.Eat Cake: ‘Revolutionists’ in Napa

Lucky Penny has dropped head first (pardon the pun) into revisionist history with their production of Lauren Gunderson’s The Revolutionists. Directed by Dana Nelson Isaacs, the show runs at the Lucky Penny Community Arts Center in Napa through Nov. 5.

Set during the 1791 French reign of terror, it features feminist playwright Olympe de Gouges (Heather Kellogg Baumann) trying to write her way out of losing her head. Complicating matters are her friend Marianne Angelle (Tia Madison), who is fighting to free slaves; assassin Charlotte Corday (Pilar Gonzales), who is plotting to stab Marat; and everyone’s favorite cake-eating queen, Marie Antoinette (Kirstin Pieschke).

While Gunderson’s script veers toward Ars Dramatica, filled with sermons about the value of playwrights, its spectacle redeems it. Since it is unapologetically meta, Gunderson does not hold back on theatricality when showing how stories are made and told. From the opening moments of disembodied breathing to the ominous presence of the ever-present guillotine, the question of who tells the story of history is presented as the life-and-death situation that it is.

music in the park san jose
music in the park san jose

Unfortunately, Baumann’s de Gouges can never escape the whininess to which the character is prone. The play needs to be as taut as the rope holding the guillotine blade to avoid falling into pretentiousness. To do that, Baumann needed to up her stakes and play the immediacy of the character.

Baumann wasn’t the only actor with low stakes. Madison’s Marianne Angelle is lukewarm throughout the play—an odd choice for being the literal manifestation of the revolution. Alternatively, Gonzales plays Charlotte Corday as simply angry, which, though justifiable given the script, gets tiring. Both would have benefitted from a deeper exploration of their character’s humanity.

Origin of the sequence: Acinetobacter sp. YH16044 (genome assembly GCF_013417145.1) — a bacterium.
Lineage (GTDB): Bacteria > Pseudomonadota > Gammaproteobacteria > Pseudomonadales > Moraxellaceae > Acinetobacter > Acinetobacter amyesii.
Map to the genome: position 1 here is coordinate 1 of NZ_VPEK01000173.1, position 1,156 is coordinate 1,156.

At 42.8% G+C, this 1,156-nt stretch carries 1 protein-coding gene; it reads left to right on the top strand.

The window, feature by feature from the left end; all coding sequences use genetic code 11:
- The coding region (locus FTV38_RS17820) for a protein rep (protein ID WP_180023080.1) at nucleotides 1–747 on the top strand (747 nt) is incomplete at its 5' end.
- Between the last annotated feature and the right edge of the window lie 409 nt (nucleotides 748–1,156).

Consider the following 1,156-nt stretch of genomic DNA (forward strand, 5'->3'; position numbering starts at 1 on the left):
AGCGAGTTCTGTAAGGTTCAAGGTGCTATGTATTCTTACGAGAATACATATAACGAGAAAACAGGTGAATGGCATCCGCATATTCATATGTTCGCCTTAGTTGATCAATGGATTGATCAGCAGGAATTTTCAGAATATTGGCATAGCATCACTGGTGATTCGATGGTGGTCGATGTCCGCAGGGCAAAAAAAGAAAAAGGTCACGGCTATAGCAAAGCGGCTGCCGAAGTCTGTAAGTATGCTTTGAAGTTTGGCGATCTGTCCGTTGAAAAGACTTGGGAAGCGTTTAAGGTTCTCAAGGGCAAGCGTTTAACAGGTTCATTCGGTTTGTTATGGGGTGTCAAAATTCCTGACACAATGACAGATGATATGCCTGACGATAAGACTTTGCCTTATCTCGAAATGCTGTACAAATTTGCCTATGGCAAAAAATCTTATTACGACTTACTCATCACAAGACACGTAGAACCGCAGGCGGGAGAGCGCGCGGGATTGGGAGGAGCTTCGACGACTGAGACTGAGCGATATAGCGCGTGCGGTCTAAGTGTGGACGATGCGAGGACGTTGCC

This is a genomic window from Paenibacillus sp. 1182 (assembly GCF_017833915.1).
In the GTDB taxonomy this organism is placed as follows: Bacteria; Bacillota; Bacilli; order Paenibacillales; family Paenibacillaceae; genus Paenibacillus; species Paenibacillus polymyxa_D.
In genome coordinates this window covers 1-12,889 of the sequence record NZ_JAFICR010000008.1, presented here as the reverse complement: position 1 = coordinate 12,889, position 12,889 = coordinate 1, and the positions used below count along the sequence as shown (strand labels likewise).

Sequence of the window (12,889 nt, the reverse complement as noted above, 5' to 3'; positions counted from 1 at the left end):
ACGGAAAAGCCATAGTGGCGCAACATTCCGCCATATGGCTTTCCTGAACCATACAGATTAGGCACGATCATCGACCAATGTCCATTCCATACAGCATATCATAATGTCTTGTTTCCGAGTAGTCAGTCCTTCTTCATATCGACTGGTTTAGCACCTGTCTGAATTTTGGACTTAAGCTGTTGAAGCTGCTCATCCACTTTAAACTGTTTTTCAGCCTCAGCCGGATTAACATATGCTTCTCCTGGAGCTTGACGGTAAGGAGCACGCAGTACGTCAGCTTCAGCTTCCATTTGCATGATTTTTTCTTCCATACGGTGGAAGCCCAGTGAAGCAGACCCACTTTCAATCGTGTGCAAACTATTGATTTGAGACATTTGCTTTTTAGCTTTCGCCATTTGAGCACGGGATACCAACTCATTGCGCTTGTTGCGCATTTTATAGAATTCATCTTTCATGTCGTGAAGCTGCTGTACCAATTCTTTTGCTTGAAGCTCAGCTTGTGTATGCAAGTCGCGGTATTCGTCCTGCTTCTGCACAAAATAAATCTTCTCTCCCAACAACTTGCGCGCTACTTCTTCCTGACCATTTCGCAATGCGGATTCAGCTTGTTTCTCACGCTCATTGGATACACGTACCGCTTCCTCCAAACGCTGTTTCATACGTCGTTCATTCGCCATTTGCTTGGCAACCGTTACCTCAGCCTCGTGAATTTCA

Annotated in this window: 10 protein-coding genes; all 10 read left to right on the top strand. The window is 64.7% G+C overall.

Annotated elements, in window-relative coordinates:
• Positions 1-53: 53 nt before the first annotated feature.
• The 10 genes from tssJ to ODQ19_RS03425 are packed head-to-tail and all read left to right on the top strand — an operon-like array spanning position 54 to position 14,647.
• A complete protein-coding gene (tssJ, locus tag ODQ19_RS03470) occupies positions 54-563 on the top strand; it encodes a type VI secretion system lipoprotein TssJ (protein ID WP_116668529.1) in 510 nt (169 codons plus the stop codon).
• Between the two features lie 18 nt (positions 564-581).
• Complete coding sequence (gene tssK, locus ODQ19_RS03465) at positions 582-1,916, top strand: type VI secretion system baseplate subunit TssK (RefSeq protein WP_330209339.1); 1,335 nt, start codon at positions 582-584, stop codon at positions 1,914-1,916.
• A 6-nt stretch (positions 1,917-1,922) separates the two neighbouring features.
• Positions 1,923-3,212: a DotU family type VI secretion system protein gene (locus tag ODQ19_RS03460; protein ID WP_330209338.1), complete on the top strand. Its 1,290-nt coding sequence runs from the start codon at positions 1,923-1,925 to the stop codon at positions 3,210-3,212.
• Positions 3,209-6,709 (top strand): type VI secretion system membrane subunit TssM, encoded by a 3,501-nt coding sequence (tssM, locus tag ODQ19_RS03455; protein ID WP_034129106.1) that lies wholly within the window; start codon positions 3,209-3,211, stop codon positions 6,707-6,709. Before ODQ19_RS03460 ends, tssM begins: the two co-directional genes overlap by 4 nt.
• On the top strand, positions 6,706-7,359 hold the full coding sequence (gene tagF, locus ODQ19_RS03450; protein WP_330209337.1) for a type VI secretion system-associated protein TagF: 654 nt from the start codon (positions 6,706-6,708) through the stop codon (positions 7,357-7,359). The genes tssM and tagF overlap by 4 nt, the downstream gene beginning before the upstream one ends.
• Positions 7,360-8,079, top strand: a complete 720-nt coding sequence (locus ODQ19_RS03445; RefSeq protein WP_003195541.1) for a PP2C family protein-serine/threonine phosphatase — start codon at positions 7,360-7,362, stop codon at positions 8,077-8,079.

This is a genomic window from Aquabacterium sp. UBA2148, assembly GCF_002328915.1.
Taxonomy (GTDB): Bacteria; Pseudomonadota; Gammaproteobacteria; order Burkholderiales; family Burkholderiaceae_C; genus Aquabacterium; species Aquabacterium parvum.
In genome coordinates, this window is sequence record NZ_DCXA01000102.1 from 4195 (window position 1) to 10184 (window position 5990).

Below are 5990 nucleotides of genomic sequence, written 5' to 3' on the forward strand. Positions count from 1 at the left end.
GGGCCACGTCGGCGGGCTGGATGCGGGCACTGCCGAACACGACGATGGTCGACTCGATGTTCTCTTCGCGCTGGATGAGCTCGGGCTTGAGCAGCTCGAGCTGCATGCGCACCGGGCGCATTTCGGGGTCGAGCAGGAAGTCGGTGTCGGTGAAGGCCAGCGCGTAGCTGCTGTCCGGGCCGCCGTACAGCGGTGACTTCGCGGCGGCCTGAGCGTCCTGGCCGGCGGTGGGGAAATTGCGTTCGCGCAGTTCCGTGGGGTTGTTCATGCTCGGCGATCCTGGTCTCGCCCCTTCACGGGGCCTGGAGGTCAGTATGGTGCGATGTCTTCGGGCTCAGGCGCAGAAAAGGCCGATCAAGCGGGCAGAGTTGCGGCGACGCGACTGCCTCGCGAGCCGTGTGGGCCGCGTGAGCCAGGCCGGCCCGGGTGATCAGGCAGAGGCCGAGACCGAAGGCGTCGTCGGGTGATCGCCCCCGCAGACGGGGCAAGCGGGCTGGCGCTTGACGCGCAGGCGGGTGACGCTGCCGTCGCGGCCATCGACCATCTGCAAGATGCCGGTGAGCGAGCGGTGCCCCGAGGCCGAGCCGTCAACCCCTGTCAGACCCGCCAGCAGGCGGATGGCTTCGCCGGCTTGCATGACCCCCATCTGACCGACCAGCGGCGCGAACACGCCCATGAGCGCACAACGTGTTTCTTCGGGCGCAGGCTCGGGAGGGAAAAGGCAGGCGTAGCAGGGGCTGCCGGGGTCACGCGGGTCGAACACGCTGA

Marie Antoinette, however, is a compelling and sympathetic character. Pieschke’s portrayal of the surprisingly profound queen is phenomenal in its silliness, vulnerability and strength.

Pieschke’s excellent costume (by Barbara McFadden) helps. However, Madison’s dress doesn’t fit her, and Olympe’s costume is a mishmash of late 19th-century styles. The costumes were probably meant to express the overall anarchical tone of the play, but the well-designed set (by Barry Martin and director Isaacs) and props (by Allison Sutherland) veer toward realism.

This dichotomy is symptomatic of a production that lacks a strong unifying vision. Perhaps Olympe herself sums up the problem and the solution best when responding to Corday’s need for help: “We could all use a dramaturg.”

‘The Revolutionists’ runs through Nov. 5 at the Lucky Penny Community Arts Center. 1758 Industrial Way, Napa. Thur–Sat, 7pm; Sun, 2pm. $22–$34. 707.266.6305. luckypennynapa.com.

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